I was not an obvious invitee. High school graduation brought with it many liberations, including my emancipation from the alphabetical guarantee that D’Abruzzi, Sara would be assigned to sit in front of Darling, Jessica in homeroom and every single honors class from seventh through twelfth grade. Since I threw my mortarboard into the air back in June 2002, my relationship with the guest of honor has consisted of rare, random run-ins around Pineville. I was only dragged to the shower by my sister, who felt obligated to attend because of her husband’s ongoing business partnership with Sara’s father, the Jersey Shore Junk Food King, Wally D’Abruzzi. These two families have gotten insanely wealthy off Americans’ insatiable desire for frozen custard and deep-fried dough, having opened up twenty-five new drive-through Papa D’s Donuts/Wally D’s Sweet Treat Shoppes in the past year alone.
Wally D spared no expense on his daughter’s celebration of accidental fertilization. But I don’t need to relive the gitchy-gitchy goo-goo gag-me details because it was hardly any different from a typically torturous baby shower. Not that you, Marcus, would have any idea, since you were lucky enough to be born with a penis. The only significant deviation was how there was more talk about the bride-to-be than the fetus-that-already-was.
“Omigod! You should see my Vera Wang!” Sara brayed. “It’s so quote Jessica Simpson unquote.”
“Scotty proposed?” I asked. “Uh…”
“Congratulations!” my sister chimed. “That’s fantastic!”
Sara flinched, then quickly recovered. “Well, we’re not technically quote engaged unquote,” she said brightly. “Not technically. But it’s like everything but technically. We’re living together, and he totally wants this baby.”
My eyes bulged in disbelief. Bethany elbowed my ribs to shut me up.
“It was practically his idea to have it! Any other guy would have wanted me to quote get rid of it unquote. But he was all like, ‘Do you want to keep it?’ and I was like, ‘Yeah, I totally do.’ And I know he totally wants to get married, so I’m just, you know, helping him out, getting things started because he doesn’t have a lot of money and I do, so…”
So Sara—unemployed college dropout and daughter of self-made millionaire Wally D’Abruzzi—bought herself the three-carat solitaire diamond that she will start wearing as soon as her ring finger shrinks to its prepregnancy size. Nothing Sara said could make me believe that this was anything other than a devious get-married gambit. By purchasing her own ring, Sara had put a new and demented twist on the classic Impregnation Equation:
ENGORGEMENT + ENTRAPMENT = ENGAGEMENT
“Think of all the bad girls who have been transformed by marriage,” she said at one point during her insane, estrogen-spiked monologue. “Christina Aguilera. Avril Lavigne. Pink. Omigod! Getting married is, like, the best makeover ever.”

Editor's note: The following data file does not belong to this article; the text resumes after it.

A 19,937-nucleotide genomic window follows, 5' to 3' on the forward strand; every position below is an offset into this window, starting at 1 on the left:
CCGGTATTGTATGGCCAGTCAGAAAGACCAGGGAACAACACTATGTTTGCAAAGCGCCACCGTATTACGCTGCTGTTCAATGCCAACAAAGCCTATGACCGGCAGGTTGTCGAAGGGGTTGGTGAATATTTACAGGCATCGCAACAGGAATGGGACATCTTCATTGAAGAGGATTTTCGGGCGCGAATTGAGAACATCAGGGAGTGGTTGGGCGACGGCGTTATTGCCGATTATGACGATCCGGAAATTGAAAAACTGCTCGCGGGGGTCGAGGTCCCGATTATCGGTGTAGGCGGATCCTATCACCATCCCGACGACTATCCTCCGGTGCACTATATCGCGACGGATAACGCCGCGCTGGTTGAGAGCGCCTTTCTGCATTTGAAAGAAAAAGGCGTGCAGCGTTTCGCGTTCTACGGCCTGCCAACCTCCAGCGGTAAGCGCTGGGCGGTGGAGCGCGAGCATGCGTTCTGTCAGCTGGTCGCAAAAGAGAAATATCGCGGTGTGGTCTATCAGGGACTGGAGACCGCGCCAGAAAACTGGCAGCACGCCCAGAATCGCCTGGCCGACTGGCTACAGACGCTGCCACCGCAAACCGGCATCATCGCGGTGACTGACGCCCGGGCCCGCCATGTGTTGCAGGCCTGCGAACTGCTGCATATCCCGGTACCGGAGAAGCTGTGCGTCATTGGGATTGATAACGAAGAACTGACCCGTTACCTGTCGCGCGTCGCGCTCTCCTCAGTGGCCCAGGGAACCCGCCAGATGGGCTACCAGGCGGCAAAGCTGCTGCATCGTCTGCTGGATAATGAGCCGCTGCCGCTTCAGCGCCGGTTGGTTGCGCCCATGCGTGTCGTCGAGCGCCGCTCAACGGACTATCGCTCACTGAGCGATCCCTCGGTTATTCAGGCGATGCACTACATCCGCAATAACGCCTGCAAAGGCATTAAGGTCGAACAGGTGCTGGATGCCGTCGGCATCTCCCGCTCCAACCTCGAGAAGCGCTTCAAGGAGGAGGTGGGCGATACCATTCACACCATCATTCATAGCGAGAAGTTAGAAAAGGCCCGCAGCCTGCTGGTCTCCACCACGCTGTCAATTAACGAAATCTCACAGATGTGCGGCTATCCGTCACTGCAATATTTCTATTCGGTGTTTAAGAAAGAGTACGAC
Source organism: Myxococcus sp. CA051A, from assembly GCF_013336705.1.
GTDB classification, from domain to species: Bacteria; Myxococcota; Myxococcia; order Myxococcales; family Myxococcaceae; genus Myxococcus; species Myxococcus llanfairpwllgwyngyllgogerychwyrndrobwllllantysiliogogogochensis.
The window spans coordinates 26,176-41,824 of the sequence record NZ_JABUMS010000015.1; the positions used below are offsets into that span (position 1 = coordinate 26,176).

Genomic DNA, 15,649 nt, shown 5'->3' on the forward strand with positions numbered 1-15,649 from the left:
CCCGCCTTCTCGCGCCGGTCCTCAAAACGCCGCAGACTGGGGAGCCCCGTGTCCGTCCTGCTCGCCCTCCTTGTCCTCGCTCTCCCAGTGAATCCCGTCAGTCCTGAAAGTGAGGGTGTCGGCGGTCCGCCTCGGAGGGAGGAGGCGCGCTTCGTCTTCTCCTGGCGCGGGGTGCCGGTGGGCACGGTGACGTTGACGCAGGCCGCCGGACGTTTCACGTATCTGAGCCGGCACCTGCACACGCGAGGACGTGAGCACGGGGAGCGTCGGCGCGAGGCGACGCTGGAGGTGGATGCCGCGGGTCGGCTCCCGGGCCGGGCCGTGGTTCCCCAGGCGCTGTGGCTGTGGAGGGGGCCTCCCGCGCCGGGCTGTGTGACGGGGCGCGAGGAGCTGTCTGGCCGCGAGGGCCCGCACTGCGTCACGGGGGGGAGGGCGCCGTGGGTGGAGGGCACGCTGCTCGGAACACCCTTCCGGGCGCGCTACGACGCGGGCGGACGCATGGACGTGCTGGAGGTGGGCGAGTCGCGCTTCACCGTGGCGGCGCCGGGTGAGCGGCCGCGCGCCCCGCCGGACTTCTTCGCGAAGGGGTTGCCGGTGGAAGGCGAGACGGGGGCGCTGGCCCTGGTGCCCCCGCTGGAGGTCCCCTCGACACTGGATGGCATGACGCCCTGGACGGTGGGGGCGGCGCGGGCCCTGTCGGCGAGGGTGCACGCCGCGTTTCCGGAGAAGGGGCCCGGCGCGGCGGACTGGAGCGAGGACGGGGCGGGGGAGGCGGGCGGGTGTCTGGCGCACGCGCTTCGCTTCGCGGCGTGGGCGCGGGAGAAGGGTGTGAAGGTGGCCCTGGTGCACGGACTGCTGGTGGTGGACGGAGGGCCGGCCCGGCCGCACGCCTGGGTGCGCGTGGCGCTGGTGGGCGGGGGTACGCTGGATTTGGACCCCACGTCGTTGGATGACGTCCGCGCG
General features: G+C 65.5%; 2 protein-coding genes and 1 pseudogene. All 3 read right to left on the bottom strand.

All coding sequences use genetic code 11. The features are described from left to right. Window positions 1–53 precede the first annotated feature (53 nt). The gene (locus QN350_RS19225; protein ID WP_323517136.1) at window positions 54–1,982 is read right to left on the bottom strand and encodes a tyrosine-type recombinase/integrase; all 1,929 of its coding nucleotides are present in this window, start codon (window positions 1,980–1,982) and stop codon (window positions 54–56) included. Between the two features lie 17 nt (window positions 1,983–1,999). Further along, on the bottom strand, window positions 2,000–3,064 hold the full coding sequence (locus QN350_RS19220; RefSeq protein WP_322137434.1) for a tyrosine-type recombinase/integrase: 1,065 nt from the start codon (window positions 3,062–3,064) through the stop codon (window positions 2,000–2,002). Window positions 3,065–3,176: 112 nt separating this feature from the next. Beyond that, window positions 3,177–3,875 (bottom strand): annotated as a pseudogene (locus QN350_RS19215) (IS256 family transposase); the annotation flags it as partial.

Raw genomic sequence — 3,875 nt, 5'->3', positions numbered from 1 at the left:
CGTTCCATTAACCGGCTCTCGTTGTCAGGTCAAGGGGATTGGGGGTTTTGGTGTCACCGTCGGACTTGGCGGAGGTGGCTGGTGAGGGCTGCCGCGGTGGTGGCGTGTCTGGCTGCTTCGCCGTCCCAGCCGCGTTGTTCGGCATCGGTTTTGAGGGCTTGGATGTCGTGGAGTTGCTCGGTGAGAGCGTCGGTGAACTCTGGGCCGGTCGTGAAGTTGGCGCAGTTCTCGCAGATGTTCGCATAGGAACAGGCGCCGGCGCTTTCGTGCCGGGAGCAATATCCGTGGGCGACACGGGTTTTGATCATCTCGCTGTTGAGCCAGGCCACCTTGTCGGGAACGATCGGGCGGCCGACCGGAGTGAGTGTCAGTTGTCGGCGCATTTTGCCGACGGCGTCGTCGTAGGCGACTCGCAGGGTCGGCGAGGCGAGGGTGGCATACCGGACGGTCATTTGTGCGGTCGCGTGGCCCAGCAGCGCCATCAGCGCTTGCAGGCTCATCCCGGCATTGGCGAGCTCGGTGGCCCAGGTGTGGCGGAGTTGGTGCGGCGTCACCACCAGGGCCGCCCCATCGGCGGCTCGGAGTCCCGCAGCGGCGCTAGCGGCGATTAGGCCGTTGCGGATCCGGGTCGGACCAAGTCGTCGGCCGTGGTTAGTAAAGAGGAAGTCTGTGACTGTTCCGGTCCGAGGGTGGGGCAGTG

There was only one little quote glitch unquote to getting hitched: Scotty hadn’t proposed. And despite this minor setback, all this wedding talk was only occasionally interrupted by the cranky unborn human who had taken over Sara’s uterus.
“Ow!” She winced, groaned, then admonished her stomach: “Destiny, settle down in there!”
“Omigod! We’re naming the baby Destiny Estrella. Did we tell you that?”
No, she had not.
“It’s because Scotty and I totally think it was quote destiny unquote that brought us together.”
(If the Dalai Lama were there, he would’ve made the same joke. But being His Holiness and all, he probably could have gotten away with saying it to her face.)
“And Estrella means quote star unquote in Spanish….”
“Uh,” I said, this time out loud. “Didn’t you take Spanish for four years?”
“Yeah, so?” she huffed.
“So you should know that the Spanish l isn’t pronounced.”
“What do you mean it isn’t pronounced?” Sara sniffed.
“The l in Spanish doesn’t sound like l, it sounds like y,” I explained. “So it’s Es-STRAY-ya. Not Es-STRELL-A.”
I was trying to spare Sara the embarrassment of mispronouncing her daughter’s middle name for the rest of her life. And you know what I was thinking about when I did this? What you told me about the Four Abodes of Buddhism: kindness, compassion, joy in others’ joy, and level-headedness. The Four Abodes are just great, Marcus. Really. They make sense to me. They kick the Ten Commandments’ ass. I mean, you’d have to be a total dick not to be down with the Four Abodes. And yet whenever I speak with the Four Abodes in mind, I still sound like a bitch.
“Whatev,” Sara said. “I like it my way.”
“It’s a great name,” Bethany said, snapping my bra strap in admonishment.
“Omigod! I know! It was gonna be quote star unquote in Italian, you know, because of my heritage and all, but star in Italian is quote SteLLa unquote,” Sara said, going out of her way to overpronounce the l’s. “And Stella is, like, an old lady’s name. Like someone with drooping boobs who pushes a mop for a living.”
I followed my sister’s cue and nodded vigorously.
Sara covered her mouth, then burped into her hand. “And star has a deep significance for us as a couple because there were all these stars out the night that we, you know, quote conceived unquote. But Destiny Star is, like, a porn name. Destiny EstreLLa is, you know, quote classy unquote.”
Oh, yes. The mangling of foreign words is always considered the epitome of genteel refinement. As is referring to oneself as “classy.”
Fourth Comings by Megan Mccafferty / Young Adult / Romance & Love / History & Fiction have rating 4 out of 5 / Based on32 votes